"The ancient name is Bocharin; in the original signifying the bow about the cairn, or rocky hill, from its surrounding nearly three parts of the bottom of the mountain of Beneageen. The length, between the parish of Mortlich, at the west, and the parish of Bellie, at the east, is from 7 to 9 English miles; the breadth, from the parish of Botriphnie, at the south, to the highest cultivated land on the mountain, northward, is from 2 to 3 English miles; but the figure of the parish is so irregular, that these measures are to be regarded as the mean, rather than the particular length and breadth. The general appearance of the country may be conceived as an extensive valley from east to west, having all the arable land hanging on the declivities of both sides, there being little or no plain on the banks of the brooks, which, rising in the hills, bend their courses to either hand; to Fiddich, on the west; and, by the east, turning by the north-west to Spey. From this general description, Airndilly, the seat of David M'Dowall Grant, Esq; falls to be excepted, being delightfully situated on a rising ground, above a pretty extensive plain, half encircled by the Spey, in the south-western end of the parish, near to which, a little farther down the river, lie the haughs of Kailymore, a part of the same estate, signifying the great wood; which epithet, in some degree, it still comparatively merits." From The Statistical Account for Scotland, 1791-1799.
A transcript of Parish of Boharm by Rev. Francis Leslie.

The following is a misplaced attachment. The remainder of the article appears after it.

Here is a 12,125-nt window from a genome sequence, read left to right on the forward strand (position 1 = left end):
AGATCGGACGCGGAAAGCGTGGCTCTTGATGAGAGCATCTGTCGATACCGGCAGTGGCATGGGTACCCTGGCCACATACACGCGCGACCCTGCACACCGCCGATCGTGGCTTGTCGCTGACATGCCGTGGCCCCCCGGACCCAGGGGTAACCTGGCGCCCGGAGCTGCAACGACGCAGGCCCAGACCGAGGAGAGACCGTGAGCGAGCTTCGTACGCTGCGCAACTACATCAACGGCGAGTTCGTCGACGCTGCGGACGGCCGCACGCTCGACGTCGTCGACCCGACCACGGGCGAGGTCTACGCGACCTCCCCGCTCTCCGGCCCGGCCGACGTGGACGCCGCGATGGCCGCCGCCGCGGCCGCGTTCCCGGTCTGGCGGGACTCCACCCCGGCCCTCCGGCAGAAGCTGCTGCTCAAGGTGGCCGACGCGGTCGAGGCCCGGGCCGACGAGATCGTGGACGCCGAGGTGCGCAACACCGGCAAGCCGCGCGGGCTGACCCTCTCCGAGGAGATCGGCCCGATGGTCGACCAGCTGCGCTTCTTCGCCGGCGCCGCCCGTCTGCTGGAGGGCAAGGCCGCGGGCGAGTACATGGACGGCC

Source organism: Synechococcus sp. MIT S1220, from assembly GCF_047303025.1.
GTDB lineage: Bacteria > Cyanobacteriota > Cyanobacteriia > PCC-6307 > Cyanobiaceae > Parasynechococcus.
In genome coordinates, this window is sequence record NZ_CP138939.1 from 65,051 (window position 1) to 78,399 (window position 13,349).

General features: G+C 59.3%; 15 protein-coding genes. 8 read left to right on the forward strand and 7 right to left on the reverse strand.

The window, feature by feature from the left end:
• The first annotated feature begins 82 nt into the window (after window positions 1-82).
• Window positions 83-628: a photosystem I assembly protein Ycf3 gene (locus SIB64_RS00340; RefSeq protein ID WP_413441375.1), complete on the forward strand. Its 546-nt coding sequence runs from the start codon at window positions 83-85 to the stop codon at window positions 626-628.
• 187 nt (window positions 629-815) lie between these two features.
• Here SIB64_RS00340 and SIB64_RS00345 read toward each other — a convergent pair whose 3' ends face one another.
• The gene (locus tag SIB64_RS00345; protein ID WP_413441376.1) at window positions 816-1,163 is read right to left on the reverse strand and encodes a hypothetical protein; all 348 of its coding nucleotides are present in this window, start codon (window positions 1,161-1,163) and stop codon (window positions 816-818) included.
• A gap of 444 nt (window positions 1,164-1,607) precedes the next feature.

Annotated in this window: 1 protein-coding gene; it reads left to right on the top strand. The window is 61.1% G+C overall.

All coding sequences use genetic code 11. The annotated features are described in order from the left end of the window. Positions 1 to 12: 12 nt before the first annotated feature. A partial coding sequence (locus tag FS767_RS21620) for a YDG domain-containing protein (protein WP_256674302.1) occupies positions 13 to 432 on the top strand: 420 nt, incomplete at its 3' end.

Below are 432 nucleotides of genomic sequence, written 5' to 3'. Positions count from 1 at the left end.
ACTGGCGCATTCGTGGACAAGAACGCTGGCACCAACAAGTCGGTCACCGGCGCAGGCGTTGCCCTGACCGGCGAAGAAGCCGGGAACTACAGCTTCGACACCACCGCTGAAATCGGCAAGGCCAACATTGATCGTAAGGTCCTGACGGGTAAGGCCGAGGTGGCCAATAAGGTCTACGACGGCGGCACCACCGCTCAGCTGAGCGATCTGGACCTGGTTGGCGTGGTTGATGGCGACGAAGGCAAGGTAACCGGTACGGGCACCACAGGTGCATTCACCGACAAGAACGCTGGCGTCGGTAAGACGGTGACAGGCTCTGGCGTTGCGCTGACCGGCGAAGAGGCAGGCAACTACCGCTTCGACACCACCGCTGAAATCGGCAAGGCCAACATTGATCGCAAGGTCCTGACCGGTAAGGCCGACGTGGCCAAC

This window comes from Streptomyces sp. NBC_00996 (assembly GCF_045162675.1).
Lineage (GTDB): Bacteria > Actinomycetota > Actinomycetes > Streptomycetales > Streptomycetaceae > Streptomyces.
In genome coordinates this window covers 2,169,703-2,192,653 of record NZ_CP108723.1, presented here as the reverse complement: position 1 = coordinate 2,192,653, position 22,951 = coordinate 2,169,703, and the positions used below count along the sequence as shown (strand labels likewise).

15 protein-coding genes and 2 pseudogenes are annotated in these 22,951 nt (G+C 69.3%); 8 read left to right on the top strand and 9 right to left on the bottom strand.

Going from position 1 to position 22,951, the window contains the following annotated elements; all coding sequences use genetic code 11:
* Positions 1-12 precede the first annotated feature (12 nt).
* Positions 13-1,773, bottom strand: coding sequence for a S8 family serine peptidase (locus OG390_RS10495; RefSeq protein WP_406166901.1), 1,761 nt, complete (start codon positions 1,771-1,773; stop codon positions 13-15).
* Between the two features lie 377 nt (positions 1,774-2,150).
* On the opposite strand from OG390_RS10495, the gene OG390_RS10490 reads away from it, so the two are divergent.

There was, anciently, a parish called Dundurcas, which lay on either side of the River Spey. In 1788, it was "suppressed", and that part of its territory which lay on the east bank of the River Spey was divided between the parishes of Boharm and Rothes. The major part, which was deemed to lie in the county of Moray, was transferred to Boharm. On 1st May 1891, this area was transferred to Banffshire.
The implications of this anomaly vary for different archives, and different periods of time. The whole of the more recent OPRs, and the civil records of Births, Deaths and Marriages for the parish of Boharm are now catalogued under Banffshire. However, if you can trace ancestors in the affected area back before 1788, then they are likely to be found in the OPRs for the parish of Rothes, Moray, which fell heir to the records for the suppressed parish of Dundurcas. Up to and including the 1891 Census, Boharm (including the Banffshire portions) will be found on the Census films for Moray. From 1901, it is on the Banffshire films.
The place affected are: Auchroisk, Backshalloch, Balnabriech, Bauds, Blackfolds, Blackhillock, Boharm, Burghnamary, Cairnty, Mains of Cairnty, Easterton of Cairnty, Newtack of Cairnty, Woodhead of Cairnty, Clachnayell, Clachwarren, Clockenwells, Craigbeg, Craighead, Culfoldie, Cullieshangan, Cummingston, Delfur, Drakenmyres, Lower Drakenmyres, Forgie, Moor of Forgie, Newton of Forgie, Garlands, Goodgrain, Gorlieach, Holl, Janetsleys, Jock's Lodge, Kirkton, Knoweheads, Lachdhu, Lochdhu, Malcolmsburn, Marchbraes, Midtown, Moorfield, Mountfoot, Mulben, Mains of Mulben, Upper Mulben, Parkfoot, Rosarie Gates, Shalloch, Shandstown, Soundmoor, Lower Soundmoor, Upper Soundmoor, Starryhowe, Stonytown, Lower Strypeside, Tam, Walkerstrough, Whitehillock
N.B. In 1891, a portion of the parish in the county of Moray was added to the census.Information supplied to GENUKI by Gordon Troup.